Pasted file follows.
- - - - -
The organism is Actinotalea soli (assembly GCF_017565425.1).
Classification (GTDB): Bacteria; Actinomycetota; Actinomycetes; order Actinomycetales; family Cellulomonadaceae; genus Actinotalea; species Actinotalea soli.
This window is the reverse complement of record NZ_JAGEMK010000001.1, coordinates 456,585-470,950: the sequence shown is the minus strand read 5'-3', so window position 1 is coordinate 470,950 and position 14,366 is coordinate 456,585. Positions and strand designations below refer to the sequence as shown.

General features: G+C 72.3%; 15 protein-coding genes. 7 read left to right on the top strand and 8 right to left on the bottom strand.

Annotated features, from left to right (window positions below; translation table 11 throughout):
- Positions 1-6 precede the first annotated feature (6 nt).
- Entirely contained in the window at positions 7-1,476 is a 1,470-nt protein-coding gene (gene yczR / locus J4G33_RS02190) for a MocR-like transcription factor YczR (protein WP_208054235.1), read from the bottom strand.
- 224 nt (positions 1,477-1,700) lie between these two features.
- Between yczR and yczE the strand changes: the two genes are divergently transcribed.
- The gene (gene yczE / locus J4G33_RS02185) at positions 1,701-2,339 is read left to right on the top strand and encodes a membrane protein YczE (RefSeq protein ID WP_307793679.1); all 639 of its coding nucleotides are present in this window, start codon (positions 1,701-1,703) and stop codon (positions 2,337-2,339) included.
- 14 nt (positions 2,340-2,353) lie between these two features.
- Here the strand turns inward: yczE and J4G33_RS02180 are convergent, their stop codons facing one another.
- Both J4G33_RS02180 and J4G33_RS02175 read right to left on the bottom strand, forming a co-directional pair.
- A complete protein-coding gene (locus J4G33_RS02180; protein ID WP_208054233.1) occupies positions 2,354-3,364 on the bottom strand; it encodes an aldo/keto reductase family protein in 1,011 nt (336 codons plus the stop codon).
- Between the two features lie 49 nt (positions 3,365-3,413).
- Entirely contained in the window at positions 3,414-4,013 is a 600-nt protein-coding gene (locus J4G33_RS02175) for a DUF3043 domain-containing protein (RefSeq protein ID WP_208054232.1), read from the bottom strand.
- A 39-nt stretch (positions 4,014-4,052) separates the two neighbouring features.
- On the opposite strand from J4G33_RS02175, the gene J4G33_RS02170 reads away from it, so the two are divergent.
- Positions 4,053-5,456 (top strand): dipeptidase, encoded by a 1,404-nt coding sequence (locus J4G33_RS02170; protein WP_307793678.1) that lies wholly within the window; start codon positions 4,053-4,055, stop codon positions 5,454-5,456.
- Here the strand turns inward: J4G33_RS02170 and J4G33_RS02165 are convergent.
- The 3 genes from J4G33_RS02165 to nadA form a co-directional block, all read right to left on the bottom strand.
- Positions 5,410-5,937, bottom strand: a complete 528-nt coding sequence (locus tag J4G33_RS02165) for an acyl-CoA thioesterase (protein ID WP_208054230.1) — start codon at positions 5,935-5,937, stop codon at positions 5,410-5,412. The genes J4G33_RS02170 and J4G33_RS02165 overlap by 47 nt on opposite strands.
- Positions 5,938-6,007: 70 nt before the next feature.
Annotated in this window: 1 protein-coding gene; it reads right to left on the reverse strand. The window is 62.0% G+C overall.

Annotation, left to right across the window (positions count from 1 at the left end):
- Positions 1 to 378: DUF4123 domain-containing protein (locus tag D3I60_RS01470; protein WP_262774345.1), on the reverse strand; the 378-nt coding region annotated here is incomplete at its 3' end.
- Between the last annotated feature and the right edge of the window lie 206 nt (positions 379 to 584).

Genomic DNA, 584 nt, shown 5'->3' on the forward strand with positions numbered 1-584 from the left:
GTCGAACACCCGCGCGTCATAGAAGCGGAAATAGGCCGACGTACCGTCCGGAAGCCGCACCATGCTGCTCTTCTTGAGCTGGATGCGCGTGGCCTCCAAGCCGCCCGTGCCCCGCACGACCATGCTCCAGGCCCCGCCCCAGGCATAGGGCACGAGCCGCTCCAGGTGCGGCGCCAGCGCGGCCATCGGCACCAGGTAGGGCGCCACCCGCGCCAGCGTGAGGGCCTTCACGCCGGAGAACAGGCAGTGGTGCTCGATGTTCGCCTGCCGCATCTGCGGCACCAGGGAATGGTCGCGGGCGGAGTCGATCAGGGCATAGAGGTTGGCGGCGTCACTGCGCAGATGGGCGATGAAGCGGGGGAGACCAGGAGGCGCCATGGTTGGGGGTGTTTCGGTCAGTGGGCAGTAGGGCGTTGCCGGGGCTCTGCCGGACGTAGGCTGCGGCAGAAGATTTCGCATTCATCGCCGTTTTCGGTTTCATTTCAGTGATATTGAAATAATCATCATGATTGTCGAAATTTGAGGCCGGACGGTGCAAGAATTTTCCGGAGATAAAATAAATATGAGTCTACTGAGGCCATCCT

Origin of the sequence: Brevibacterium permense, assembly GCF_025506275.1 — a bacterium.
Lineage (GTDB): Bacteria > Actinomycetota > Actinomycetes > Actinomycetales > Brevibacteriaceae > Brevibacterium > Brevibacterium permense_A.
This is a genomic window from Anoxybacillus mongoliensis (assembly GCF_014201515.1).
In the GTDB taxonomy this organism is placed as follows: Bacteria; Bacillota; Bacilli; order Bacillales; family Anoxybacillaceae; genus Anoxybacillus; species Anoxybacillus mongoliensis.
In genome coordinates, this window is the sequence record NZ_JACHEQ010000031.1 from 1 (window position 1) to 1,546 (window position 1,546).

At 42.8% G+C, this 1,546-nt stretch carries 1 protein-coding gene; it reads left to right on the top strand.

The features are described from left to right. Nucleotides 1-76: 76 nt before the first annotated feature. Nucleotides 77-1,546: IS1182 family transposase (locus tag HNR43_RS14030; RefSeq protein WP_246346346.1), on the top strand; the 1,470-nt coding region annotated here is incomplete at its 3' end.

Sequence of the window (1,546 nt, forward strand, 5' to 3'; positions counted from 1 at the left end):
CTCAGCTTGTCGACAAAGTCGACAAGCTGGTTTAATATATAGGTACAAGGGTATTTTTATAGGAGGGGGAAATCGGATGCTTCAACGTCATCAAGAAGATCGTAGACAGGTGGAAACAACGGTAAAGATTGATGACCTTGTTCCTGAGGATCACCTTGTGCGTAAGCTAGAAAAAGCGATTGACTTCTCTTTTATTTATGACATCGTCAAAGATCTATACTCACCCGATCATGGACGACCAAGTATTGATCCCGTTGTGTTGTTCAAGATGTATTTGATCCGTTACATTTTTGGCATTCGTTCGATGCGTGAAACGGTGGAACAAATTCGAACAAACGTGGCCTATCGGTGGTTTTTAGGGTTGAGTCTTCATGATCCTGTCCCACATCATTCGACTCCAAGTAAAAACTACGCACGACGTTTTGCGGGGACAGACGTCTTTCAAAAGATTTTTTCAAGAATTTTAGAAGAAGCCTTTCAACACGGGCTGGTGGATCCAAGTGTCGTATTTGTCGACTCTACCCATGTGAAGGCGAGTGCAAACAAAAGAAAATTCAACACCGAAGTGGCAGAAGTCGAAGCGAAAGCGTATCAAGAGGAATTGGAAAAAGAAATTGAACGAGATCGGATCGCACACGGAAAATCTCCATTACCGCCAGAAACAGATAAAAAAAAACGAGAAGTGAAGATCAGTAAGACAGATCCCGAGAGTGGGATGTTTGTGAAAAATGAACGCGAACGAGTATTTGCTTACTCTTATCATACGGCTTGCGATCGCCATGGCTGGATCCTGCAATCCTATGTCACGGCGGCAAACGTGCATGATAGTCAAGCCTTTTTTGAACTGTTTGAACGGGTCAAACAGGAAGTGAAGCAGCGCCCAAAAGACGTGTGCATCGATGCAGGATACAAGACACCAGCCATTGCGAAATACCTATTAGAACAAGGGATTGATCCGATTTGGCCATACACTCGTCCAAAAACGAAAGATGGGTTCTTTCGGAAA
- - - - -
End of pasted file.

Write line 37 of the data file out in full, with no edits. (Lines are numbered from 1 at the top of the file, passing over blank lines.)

Sequence of the window (1,546 nt, forward strand, 5' to 3'; positions counted from 1 at the left end):